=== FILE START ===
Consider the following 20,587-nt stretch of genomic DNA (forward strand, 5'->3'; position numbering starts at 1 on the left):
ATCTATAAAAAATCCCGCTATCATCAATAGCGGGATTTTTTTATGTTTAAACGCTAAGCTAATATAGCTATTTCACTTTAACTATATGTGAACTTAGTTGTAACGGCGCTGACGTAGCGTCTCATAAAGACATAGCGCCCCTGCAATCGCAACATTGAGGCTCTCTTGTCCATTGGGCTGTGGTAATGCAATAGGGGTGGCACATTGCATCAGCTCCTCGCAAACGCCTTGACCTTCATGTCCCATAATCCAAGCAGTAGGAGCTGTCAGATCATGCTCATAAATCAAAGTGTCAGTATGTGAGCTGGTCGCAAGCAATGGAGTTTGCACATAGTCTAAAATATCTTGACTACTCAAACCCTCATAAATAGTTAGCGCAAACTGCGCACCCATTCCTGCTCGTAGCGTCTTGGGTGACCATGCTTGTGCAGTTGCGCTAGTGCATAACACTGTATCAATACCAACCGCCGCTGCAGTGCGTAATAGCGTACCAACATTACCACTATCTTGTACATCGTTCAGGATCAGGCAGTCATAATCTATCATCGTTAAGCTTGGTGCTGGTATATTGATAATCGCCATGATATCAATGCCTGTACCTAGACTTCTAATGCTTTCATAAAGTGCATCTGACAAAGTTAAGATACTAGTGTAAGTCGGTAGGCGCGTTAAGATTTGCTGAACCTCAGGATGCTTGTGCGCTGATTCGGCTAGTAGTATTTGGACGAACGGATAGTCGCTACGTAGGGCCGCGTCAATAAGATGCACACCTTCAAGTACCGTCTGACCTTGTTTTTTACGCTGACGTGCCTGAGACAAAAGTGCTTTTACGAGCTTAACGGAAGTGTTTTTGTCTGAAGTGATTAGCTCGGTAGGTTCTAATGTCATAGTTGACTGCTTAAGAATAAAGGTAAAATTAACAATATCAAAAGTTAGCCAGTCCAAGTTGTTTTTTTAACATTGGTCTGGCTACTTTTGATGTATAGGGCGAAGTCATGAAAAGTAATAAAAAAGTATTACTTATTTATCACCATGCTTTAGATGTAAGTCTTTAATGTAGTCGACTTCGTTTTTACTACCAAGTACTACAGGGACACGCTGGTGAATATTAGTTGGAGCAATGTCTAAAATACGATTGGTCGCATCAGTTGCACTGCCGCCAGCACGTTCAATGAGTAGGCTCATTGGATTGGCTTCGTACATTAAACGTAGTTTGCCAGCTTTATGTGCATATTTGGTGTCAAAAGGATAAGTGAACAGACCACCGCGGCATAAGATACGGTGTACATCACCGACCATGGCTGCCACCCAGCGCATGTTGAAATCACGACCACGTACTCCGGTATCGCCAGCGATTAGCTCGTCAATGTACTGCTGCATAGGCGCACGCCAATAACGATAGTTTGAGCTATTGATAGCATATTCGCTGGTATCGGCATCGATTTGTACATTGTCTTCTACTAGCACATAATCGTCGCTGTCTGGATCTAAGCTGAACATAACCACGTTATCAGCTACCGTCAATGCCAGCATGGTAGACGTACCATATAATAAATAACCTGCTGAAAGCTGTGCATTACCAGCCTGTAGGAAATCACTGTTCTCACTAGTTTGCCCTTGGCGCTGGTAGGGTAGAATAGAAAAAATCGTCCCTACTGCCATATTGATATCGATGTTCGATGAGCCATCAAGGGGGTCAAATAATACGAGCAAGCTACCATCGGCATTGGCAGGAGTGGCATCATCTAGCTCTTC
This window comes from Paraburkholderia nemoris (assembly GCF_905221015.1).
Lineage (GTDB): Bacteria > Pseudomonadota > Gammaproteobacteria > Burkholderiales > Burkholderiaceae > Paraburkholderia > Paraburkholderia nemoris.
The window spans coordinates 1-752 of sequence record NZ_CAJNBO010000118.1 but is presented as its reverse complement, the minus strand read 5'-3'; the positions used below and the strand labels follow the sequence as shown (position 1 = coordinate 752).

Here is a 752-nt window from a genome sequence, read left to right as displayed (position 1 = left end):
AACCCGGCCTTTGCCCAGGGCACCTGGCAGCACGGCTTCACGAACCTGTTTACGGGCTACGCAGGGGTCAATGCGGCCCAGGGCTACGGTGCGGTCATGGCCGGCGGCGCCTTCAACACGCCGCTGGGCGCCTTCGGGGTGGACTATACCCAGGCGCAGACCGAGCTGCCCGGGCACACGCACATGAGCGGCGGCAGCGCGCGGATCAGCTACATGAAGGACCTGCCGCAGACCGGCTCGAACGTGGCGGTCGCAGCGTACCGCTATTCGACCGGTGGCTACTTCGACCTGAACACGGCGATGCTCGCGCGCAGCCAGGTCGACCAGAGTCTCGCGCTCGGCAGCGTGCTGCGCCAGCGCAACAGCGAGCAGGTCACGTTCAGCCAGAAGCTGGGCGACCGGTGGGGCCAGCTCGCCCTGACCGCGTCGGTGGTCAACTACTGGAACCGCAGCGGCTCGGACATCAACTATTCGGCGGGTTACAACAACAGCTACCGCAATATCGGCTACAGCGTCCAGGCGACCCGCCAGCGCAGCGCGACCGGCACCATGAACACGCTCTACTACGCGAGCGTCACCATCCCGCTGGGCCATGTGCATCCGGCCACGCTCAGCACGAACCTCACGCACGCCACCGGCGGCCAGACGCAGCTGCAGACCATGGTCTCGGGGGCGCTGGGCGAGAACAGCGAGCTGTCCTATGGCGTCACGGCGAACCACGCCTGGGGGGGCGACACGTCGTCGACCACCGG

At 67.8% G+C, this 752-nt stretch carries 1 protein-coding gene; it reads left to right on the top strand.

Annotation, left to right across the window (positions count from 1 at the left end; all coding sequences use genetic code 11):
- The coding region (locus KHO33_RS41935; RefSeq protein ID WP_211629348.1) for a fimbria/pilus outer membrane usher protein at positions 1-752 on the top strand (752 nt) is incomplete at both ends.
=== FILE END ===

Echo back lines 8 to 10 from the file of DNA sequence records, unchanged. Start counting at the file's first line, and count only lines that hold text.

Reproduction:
At 67.8% G+C, this 752-nt stretch carries 1 protein-coding gene; it reads left to right on the top strand.

Annotation, left to right across the window (positions count from 1 at the left end; all coding sequences use genetic code 11):
- The coding region (locus KHO33_RS41935; RefSeq protein ID WP_211629348.1) for a fimbria/pilus outer membrane usher protein at positions 1-752 on the top strand (752 nt) is incomplete at both ends.